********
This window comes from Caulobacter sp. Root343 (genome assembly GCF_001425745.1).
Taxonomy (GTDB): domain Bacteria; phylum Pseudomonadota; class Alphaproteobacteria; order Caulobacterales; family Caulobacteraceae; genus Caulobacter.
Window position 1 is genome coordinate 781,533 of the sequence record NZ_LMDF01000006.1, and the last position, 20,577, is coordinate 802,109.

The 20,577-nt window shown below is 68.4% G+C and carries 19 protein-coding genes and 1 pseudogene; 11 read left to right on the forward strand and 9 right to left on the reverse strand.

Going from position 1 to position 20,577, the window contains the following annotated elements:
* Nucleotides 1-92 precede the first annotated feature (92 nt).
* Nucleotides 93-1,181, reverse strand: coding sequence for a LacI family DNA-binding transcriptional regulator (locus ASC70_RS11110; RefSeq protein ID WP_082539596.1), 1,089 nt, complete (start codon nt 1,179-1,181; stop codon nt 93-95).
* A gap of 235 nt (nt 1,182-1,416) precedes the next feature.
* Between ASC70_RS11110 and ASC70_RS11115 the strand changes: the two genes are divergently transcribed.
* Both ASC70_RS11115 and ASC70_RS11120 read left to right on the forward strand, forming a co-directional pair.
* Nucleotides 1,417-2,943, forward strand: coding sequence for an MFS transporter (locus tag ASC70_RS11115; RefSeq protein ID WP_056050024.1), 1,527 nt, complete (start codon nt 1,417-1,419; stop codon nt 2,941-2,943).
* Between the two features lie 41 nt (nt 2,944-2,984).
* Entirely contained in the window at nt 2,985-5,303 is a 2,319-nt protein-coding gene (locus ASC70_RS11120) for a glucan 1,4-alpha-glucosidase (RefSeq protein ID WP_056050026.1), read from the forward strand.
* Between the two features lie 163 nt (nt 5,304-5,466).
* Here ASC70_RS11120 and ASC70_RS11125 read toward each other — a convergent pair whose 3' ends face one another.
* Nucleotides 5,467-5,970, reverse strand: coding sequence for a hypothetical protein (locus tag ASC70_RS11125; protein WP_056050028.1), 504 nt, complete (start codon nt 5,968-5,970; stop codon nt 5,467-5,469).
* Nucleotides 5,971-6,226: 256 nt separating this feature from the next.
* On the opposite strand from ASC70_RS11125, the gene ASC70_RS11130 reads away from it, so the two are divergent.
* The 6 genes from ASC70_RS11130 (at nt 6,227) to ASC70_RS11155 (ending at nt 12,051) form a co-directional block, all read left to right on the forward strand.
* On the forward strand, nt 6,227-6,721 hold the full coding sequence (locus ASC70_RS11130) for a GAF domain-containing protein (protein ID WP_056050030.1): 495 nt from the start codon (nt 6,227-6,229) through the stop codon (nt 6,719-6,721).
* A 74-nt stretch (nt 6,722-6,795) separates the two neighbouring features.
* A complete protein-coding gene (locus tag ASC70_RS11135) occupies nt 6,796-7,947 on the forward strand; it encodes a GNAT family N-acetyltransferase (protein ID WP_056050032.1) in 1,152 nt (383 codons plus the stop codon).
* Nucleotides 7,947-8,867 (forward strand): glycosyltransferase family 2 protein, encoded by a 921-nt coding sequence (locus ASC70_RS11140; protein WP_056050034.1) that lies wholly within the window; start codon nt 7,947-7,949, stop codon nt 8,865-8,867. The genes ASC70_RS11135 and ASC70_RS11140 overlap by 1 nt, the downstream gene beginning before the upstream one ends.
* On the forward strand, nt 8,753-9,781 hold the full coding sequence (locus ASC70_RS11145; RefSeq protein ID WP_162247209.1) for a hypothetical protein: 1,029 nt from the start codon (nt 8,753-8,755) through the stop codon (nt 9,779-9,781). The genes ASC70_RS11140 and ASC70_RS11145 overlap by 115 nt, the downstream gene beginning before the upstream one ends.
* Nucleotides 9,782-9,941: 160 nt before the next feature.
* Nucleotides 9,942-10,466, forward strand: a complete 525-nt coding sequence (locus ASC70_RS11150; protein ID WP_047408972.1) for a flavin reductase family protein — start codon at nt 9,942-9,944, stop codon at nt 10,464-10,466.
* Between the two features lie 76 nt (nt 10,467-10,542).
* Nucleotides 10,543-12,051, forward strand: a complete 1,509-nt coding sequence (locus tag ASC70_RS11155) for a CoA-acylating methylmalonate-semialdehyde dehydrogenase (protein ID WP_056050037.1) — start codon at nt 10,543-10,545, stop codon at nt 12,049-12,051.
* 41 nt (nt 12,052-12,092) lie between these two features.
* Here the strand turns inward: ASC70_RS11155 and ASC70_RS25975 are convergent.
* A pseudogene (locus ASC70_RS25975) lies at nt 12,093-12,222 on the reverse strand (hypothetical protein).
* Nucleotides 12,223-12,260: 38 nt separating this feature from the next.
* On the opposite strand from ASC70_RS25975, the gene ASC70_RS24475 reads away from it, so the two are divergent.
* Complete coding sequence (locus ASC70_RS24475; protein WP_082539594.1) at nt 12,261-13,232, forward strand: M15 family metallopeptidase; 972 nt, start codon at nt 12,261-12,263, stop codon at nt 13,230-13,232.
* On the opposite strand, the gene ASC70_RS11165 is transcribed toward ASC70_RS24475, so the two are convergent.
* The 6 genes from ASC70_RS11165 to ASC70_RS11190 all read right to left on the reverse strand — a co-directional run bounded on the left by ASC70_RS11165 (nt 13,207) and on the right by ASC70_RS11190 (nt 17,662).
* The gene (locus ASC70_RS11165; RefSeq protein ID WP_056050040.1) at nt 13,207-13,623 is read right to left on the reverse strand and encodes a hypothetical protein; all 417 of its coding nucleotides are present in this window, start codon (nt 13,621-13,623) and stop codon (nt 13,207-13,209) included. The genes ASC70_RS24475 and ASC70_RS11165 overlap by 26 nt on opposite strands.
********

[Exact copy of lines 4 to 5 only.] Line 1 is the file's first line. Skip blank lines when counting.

The 20,577-nt window shown below is 68.4% G+C and carries 19 protein-coding genes and 1 pseudogene; 11 read left to right on the forward strand and 9 right to left on the reverse strand.

Going from position 1 to position 20,577, the window contains the following annotated elements: